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From bicycle touring to backpacking, watercolour painting to clay modelling, the exploration journal captures my journey through many different interests and travel adventures.

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Cycling through Transylvania

Cycling through Transylvania

When reading about Eurovelo 6 I found that the Romanian section of Eurovelo 6 is often described as “boring”, “arduous” or “repetitive”. So I investigated other options and decided that instead we would meander our way through the Carpathian mountains towards Bran Castle, home of Dracula!

We considered catching a train or bus between Tulcea and Braila but the Danube divides the country and it seems all trains go via Constanta. There is not much worse than going back on yourself when cycle touring!

The plan was to camp at a campsite next to a monastery in the foothills of the Carpathian mountains. On arrival we were immediately surrounded by barking dogs and a nun came out to investigate. The ensuing conversation was one of the most useless I’ve had. She made no effort to understand us and resorted to shrugging whilst I struggled with finding the Romanian words. We gave up in the end and walked further up the dirt track to find somewhere to wild camp… And found the campsite. It was actually an unsigned legal wild camping spot and I felt a bit stupid for bothering the nun.

The campsite was on the slopes of the hill and didn’t have any proper facilties. The portatoilets were a bio-hazard and the watersource was a spring half way up the hill. We walked there and found it was being piped to the monastery, so we collected all the containers we could find and went and filled up from the outside tap.

The next stage was cycling into the mountains and figuring out the route to take through the Carpathians to get on the northern side. For our first night in the mountains we stayed at a campsite near Berca. A lot of the Comuna border signs had ‘Drum Bun’ written on them which translates to ‘farewell/have a good trip’. So my favourite thing became yelling ‘Drum Bun!’ at my brother every time we passed one.

Drum Bun!

The area around Berca is known for its oil and gas extraction but from a tourist point of view mostly the mud volcanoes, where gas and mud bubble up from the ground. These photos are some of my favourites, its so different to anywhere else I have been.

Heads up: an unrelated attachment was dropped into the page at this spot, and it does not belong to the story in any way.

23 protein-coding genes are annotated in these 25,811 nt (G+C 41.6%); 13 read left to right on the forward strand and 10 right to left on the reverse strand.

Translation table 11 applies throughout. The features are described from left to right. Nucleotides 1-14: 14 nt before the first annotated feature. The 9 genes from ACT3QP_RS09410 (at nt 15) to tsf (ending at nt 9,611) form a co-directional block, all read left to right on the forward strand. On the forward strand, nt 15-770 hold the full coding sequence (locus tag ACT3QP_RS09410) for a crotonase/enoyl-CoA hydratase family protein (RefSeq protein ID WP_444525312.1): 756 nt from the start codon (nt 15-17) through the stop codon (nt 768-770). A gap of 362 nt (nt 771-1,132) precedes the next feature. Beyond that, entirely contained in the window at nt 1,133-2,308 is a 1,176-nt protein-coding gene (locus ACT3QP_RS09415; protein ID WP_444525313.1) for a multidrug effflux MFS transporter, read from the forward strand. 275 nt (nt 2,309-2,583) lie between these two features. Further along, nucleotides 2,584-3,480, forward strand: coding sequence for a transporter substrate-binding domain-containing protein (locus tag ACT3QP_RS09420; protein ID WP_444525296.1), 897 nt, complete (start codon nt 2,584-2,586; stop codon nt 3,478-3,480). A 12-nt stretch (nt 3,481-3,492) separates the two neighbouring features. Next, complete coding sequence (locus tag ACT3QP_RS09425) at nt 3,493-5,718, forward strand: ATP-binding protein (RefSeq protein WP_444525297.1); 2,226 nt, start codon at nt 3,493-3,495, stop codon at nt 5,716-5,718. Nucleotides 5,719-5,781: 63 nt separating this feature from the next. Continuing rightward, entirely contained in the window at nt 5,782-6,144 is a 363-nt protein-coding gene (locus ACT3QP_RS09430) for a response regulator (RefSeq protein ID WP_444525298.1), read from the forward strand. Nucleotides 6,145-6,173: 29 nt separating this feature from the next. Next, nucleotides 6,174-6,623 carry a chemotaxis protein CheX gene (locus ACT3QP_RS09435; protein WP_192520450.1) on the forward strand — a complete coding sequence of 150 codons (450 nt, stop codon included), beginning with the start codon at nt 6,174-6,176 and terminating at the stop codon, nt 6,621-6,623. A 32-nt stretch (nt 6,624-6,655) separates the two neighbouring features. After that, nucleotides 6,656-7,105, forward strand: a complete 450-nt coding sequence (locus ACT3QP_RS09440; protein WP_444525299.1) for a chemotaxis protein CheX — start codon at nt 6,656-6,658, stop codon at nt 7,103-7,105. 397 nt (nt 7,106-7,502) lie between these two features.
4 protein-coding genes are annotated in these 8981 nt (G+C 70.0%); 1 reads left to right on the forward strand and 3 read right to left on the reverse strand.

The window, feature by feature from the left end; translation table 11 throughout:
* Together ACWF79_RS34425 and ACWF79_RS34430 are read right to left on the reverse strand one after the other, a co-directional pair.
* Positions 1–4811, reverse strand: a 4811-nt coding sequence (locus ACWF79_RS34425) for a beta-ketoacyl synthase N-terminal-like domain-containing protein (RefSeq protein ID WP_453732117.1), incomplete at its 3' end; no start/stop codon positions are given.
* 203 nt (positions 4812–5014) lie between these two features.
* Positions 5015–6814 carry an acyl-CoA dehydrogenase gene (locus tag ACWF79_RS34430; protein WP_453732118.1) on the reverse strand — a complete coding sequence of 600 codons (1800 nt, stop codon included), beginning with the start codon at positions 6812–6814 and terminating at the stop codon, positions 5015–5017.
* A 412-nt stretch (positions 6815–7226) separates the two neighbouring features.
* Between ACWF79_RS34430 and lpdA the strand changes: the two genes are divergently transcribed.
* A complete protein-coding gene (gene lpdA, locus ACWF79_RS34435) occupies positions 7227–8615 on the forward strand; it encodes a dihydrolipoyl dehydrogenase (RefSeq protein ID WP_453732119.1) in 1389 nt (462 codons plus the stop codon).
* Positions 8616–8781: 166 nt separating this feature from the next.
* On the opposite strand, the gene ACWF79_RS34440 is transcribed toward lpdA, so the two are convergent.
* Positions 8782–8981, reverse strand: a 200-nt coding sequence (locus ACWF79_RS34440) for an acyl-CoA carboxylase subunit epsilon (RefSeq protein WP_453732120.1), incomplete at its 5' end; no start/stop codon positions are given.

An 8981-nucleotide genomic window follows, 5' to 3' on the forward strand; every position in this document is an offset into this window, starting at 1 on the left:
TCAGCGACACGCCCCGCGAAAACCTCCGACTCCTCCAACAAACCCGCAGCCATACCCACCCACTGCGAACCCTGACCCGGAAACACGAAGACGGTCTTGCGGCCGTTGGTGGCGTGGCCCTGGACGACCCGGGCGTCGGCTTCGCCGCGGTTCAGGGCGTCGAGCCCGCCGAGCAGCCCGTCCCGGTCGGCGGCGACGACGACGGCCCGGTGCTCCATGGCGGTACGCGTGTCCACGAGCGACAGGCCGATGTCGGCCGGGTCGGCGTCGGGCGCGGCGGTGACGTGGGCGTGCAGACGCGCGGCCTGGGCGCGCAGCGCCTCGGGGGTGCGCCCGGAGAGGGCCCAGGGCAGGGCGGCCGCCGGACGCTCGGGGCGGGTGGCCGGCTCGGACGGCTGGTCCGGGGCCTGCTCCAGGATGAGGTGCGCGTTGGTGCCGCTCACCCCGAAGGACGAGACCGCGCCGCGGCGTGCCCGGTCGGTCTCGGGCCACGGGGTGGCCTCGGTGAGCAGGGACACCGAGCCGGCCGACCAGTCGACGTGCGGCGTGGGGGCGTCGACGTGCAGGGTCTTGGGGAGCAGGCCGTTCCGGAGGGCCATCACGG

We bought a smoothie made from Goji berries and I chattted to the campsite woman. She told us that the sunset was always good from the volcanoes so we cooked a bit earlier and snuck back in. A few other photographers had the same idea, my best photo of the evening was of one of them.

The following morning we got up early and caught a train from Ojasca about 40km up the valley to Gura Bascei.

Once off the train we cycled up into the mountains towards Brasov, passing through Sinaia and its two mansion-like castles. We followed the DN1 road, which is a major national road linking North and South Romania. Honestly, that route decision was a mistake and we ended up cycling through it as fast as we could. The road was busy, steep and narrow which aren’t great combinations for a slow bicycle tourer.

We camped in Poiana Tapului near the highest point of the mountain pass. The campsite turned out to be a ‘vulcanizer’ garage, where they treat car tyres to improve the strength and resililancy. Obviously a garage isn’t the best place for a campsite and the busy road kept us up a lot of the night. The campsite itself was tiny and the facilities were the garage kitchen and two bathrooms with showers in the corner. It did the job but I would definitely recommend finding an alternative route over.

The next day we cycled out of the mountains and dropped down into the plains. We started heading West again towards the famous Bran Castle, home of Dracula. It was predictably a tourist hot-spot but still an impressive castle jutting out on a cliff.

We camped for a night in Fagaras, we discovered the campsite we were aiming for was part of a waterpark and it was all inclusive. It was an ideal stop after cycling for miles along a busy road in 32c+ temperatures.

The fortress at the center of Fagaras was thought to be the strongest in Transylvania. In 1948 it was taken over be communists and turned into a political prison. Now its a museum. It was another hot day so instead of carrying along the E68 we decided to once again hop on a train and get to Sibiu by midday.

The last stage of our cycle through Transylvania was visiting Sibiu, a town with Germanic architecture and the remains of medieval walls. It was the nicest Romanian town we saw, and by the looks of it probably one of the wealthiest. The square outside the church had iron mongers making an assortment of jewellry and sculptures.

 

The final photo of Sibiu is one of me contemplating the locals going about their business below me.

Just outside of Sibiu is Cristian and a gothic style Evangelical Church. The village is on the site of a 13th century Roman basilica and the church was built in the 16th century. It is enclosed by two rows of walls with guard towers and has two underground tunnels for villagers to flee to the forest or to an old monastery if besieged.

When I decided I really wanted to see Bran Castle I didn’t realise it was actually on the other side of the Carpathian mountains to the Danube. So the next stage of the holiday is cycling the Transalpina mountain route back over and rejoining Eurovelo 6 at the Iron Gates!

The cycle tour so far:
Romania – Departure and the Danube Delta
Romania – Cycling through Transylvania

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